I'd also like to bring your attention to the disease control rate from this trial. Overall, 36 of the 49 patients or 74% have achieved a best response of stable disease or better. We believe this rate of disease control in this difficult-to-treat patient population is encouraging and may correlate to survival benefit. More often than not, in our experience so far, patients who have had disease stabilization appear to maintain that status for lengthy durations as well. We've had patients enter trial with stable disease for periods such as two years and ongoing.

We also felt it would be informative from an overall survival perspective to review the data from the 26 subjects we had presented at the 2018 ASCO Meeting as they have been in the study for the longest amount of time. Among this group of 26 patients, 52% of subjects were still in follow-up at 12 months using an overall landmark survival analysis. Our team is planning to submit an abstract of the complete 204 trial data to one of the major oncology conferences next year.

To summarize the melanoma discussion, we believe it is quite clear from the medical community that 4.6 months improvement on overall survival and a 10 percentage point improvement in overall response rate would be viewed as a clinically meaningful and exciting option for their patients. With the expected overall response rate and the early indicators of overall survival presented in the preliminary analysis from study 204, we believe that tilsotolimod can indeed deliver real benefits to patients. We are excited and encouraged as we continue to execute the study.

I am now going to turn the call over to John to provide an overview of our financial results from the second quarter.

John Kirby

Thanks, Liz. And I too am excited to be joining you today as Idera's new Chief Financial Officer and providing you with an update of our financial results through the second quarter of 2019. I'll first touch on the financial results for the quarter, and then we'll provide an update as it relates to our cash position.

Research and development expenses for the three months ended June 30, 2019, were $10 million compared to $10.9 million for the same period in 2018. General and administrative expenses totaled $2.9 million compared to $4 million for the same period in 2018. The difference in general and administrative costs were related to lower employee and facility costs as a result of cost savings realized in connection with the closing of our Cambridge, Massachusetts facility in July 2018. In the three months ended June 30, 2018, we also incurred $1.6 million of merger-associated costs, which did not exist in the comparative 2019 period.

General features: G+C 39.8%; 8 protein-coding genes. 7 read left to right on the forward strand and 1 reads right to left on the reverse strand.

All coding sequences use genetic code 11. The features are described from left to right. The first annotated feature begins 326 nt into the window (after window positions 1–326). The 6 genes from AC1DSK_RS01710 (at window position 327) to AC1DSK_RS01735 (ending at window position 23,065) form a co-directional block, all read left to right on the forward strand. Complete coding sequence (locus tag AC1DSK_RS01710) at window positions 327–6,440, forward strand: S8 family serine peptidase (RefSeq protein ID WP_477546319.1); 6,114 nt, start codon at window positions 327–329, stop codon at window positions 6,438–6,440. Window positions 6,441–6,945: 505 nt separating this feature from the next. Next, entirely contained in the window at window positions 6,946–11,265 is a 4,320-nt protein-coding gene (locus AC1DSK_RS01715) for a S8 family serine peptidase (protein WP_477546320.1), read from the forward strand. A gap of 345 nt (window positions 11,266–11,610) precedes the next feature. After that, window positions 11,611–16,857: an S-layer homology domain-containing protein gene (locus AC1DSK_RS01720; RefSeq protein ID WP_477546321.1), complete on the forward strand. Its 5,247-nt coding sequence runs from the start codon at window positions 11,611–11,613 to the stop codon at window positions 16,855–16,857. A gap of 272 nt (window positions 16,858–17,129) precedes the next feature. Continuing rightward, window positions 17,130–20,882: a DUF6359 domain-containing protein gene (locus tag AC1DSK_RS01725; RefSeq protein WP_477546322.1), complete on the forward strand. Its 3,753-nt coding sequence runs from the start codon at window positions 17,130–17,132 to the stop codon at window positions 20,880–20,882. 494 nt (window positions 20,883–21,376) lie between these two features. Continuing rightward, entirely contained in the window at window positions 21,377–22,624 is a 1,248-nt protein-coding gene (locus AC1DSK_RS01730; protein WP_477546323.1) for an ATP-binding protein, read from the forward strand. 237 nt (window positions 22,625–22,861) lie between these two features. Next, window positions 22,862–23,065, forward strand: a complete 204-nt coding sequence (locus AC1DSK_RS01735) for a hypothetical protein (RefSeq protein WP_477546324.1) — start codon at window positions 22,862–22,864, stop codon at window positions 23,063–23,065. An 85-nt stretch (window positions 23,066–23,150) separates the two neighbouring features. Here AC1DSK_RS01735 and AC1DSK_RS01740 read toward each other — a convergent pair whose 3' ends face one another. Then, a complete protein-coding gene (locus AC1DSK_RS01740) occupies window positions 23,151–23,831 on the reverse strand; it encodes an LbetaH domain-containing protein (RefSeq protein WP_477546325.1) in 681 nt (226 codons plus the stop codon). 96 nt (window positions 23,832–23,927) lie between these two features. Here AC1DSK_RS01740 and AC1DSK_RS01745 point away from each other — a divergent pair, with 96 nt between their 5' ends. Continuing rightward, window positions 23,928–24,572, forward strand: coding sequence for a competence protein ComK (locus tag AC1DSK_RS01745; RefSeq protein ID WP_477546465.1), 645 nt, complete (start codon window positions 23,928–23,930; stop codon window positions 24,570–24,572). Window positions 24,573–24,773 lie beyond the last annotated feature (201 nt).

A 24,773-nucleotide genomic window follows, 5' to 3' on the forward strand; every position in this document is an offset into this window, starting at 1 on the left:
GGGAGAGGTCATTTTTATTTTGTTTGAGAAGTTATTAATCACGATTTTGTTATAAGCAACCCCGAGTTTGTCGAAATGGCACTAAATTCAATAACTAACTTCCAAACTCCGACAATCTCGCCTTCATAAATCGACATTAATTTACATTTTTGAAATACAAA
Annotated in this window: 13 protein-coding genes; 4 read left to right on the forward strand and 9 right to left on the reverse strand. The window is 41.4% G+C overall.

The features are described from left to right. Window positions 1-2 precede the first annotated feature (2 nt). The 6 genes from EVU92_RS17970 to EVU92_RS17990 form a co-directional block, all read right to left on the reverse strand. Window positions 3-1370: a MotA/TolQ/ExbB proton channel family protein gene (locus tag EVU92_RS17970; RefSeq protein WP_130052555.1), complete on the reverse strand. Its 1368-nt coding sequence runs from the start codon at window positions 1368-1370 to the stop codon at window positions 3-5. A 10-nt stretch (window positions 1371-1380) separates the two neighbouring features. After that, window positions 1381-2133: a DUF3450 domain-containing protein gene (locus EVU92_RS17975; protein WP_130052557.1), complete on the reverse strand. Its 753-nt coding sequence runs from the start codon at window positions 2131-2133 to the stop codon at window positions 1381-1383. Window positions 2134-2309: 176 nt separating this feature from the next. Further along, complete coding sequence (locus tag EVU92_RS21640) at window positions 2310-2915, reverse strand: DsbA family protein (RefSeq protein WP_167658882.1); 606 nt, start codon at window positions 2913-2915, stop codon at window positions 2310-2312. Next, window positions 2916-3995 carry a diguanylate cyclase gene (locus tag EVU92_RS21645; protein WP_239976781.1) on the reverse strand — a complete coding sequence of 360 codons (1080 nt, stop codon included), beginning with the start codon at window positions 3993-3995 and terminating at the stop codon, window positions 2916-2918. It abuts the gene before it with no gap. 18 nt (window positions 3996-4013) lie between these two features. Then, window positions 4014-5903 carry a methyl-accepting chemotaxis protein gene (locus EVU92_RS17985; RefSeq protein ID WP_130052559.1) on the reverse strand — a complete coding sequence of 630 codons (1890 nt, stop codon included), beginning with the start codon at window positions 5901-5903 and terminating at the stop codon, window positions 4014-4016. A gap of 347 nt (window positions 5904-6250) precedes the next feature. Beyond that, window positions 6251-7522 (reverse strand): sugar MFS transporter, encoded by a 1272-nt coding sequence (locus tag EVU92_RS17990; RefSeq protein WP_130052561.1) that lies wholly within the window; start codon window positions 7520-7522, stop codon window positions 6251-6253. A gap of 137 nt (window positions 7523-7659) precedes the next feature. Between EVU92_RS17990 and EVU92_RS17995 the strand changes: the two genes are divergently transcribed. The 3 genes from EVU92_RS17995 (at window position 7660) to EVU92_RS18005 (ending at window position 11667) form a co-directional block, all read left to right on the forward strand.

Net loss applicable to common stockholders for the three months ended June 30, 2019, was $11.2 million or $0.39 per basic and diluted share. This compared to net loss applicable to common stockholders of $16 million or $0.59 per basic and diluted share for the same period in 2018. Revenue for the three month period was $1.4 million compared to $200,000 for the same period in 2018.

Moving on to cash. As noted in our press release this morning, as of June 30, 2019, our cash, cash equivalents and short-term investments totaled $52.4 million. We expect based on our current operating plan, our existing cash, cash equivalents and investments will fund our operations into the second quarter of 2020. We have the financial flexibility to fund our operations through the arrangements with Lincoln Park Capital and JMP Securities, and we'll continue to apply a very disciplined approach to our expenses.

With that, I'll turn the call back over to Vin for closing remarks.

Vincent Milano

Thank you, Liz and John, for providing those updates. I am sure that you would agree we have made a great deal of progress this year with tilsotolimod. As most of you know, we are a small company with limited resources. For a team of our size to have progressed a global multicenter registrational study as rapidly as we have is a testament to the spirit of our people and our focus on delivering for patients who are in desperate need of new solutions. We are not yet at the finish line, but we are well on our way.

We also feel strongly that we have taken the right steps to enhance the probability of a successful outcome for this first pivotal trial with tilsotolimod. This is of paramount importance to the patients suffering from this devastating disease. Although we've seen tremendous progress in the field, notably with the advancement of checkpoint inhibitors, we truly are just scratching the surface of the potential of immuno-oncology. We believe that tilsotolimod will be a leader in the next level of innovation of immuno-oncology and are both honored and humbled by the awesome task of delivering it to those patients.

This concludes our prepared remarks for our call today. We'll now open up the line to take your questions.

Question-and-Answer Session

Operator

[Operator Instructions]. And our first question will come from Anupam Rama with JPMorgan.

Anupam Rama

Congrats on all the progress. A quick one from me. On study 204, I noticed in the press release, you highlighted about 40% of patients had ECOG 2 performance status. Maybe you could talk a little bit about the severity of the patients enrolled in the study relative to, say, the competitive environment, and in that context help us put the overall response rate into context that you're seeing with study 204.

Vincent Milano